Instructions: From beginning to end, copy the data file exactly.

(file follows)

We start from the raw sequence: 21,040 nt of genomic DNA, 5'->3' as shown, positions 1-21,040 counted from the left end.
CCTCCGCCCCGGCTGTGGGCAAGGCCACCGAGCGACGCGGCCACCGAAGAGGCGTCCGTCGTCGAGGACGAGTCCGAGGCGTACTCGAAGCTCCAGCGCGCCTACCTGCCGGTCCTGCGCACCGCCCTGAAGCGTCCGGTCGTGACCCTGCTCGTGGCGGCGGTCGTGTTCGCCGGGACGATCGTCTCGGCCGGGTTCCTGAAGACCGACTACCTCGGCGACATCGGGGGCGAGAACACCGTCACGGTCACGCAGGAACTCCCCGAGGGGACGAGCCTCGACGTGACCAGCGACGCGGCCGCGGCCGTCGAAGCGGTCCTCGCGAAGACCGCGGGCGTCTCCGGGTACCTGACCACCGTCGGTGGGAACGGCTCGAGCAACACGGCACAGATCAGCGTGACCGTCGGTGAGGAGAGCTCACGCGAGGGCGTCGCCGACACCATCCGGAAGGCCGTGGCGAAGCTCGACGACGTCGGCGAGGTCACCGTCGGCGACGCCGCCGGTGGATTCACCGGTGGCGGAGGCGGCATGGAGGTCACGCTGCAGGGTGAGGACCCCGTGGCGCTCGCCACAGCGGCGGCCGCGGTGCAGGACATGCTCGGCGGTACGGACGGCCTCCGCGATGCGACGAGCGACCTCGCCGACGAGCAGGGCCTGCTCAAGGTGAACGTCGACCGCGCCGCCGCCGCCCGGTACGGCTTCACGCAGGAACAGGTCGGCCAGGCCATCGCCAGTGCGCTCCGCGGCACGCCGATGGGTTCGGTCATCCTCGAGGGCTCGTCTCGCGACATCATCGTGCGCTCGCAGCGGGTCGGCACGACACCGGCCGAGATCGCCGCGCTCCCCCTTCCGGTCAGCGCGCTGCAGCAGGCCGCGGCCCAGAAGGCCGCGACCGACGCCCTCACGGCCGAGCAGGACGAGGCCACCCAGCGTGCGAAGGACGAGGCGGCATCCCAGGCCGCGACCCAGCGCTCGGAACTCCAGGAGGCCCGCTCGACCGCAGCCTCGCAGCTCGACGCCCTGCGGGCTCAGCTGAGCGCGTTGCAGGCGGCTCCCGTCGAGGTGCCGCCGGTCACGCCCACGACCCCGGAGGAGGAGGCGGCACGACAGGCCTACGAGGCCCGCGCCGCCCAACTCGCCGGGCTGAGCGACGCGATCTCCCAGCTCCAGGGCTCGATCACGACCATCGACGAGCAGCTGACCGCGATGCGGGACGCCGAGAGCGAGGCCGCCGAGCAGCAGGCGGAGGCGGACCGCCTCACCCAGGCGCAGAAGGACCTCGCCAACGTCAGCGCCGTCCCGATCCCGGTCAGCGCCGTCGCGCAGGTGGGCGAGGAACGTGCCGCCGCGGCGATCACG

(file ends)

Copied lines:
We start from the raw sequence: 21,040 nt of genomic DNA, 5'->3' as shown, positions 1-21,040 counted from the left end.
CCTCCGCCCCGGCTGTGGGCAAGGCCACCGAGCGACGCGGCCACCGAAGAGGCGTCCGTCGTCGAGGACGAGTCCGAGGCGTACTCGAAGCTCCAGCGCGCCTACCTGCCGGTCCTGCGCACCGCCCTGAAGCGTCCGGTCGTGACCCTGCTCGTGGCGGCGGTCGTGTTCGCCGGGACGATCGTCTCGGCCGGGTTCCTGAAGACCGACTACCTCGGCGACATCGGGGGCGAGAACACCGTCACGGTCACGCAGGAACTCCCCGAGGGGACGAGCCTCGACGTGACCAGCGACGCGGCCGCGGCCGTCGAAGCGGTCCTCGCGAAGACCGCGGGCGTCTCCGGGTACCTGACCACCGTCGGTGGGAACGGCTCGAGCAACACGGCACAGATCAGCGTGACCGTCGGTGAGGAGAGCTCACGCGAGGGCGTCGCCGACACCATCCGGAAGGCCGTGGCGAAGCTCGACGACGTCGGCGAGGTCACCGTCGGCGACGCCGCCGGTGGATTCACCGGTGGCGGAGGCGGCATGGAGGTCACGCTGCAGGGTGAGGACCCCGTGGCGCTCGCCACAGCGGCGGCCGCGGTGCAGGACATGCTCGGCGGTACGGACGGCCTCCGCGATGCGACGAGCGACCTCGCCGACGAGCAGGGCCTGCTCAAGGTGAACGTCGACCGCGCCGCCGCCGCCCGGTACGGCTTCACGCAGGAACAGGTCGGCCAGGCCATCGCCAGTGCGCTCCGCGGCACGCCGATGGGTTCGGTCATCCTCGAGGGCTCGTCTCGCGACATCATCGTGCGCTCGCAGCGGGTCGGCACGACACCGGCCGAGATCGCCGCGCTCCCCCTTCCGGTCAGCGCGCTGCAGCAGGCCGCGGCCCAGAAGGCCGCGACCGACGCCCTCACGGCCGAGCAGGACGAGGCCACCCAGCGTGCGAAGGACGAGGCGGCATCCCAGGCCGCGACCCAGCGCTCGGAACTCCAGGAGGCCCGCTCGACCGCAGCCTCGCAGCTCGACGCCCTGCGGGCTCAGCTGAGCGCGTTGCAGGCGGCTCCCGTCGAGGTGCCGCCGGTCACGCCCACGACCCCGGAGGAGGAGGCGGCACGACAGGCCTACGAGGCCCGCGCCGCCCAACTCGCCGGGCTGAGCGACGCGATCTCCCAGCTCCAGGGCTCGATCACGACCATCGACGAGCAGCTGACCGCGATGCGGGACGCCGAGAGCGAGGCCGCCGAGCAGCAGGCGGAGGCGGACCGCCTCACCCAGGCGCAGAAGGACCTCGCCAACGTCAGCGCCGTCCCGATCCCGGTCAGCGCCGTCGCGCAGGTGGGCGAGGAACGTGCCGCCGCGGCGATCACG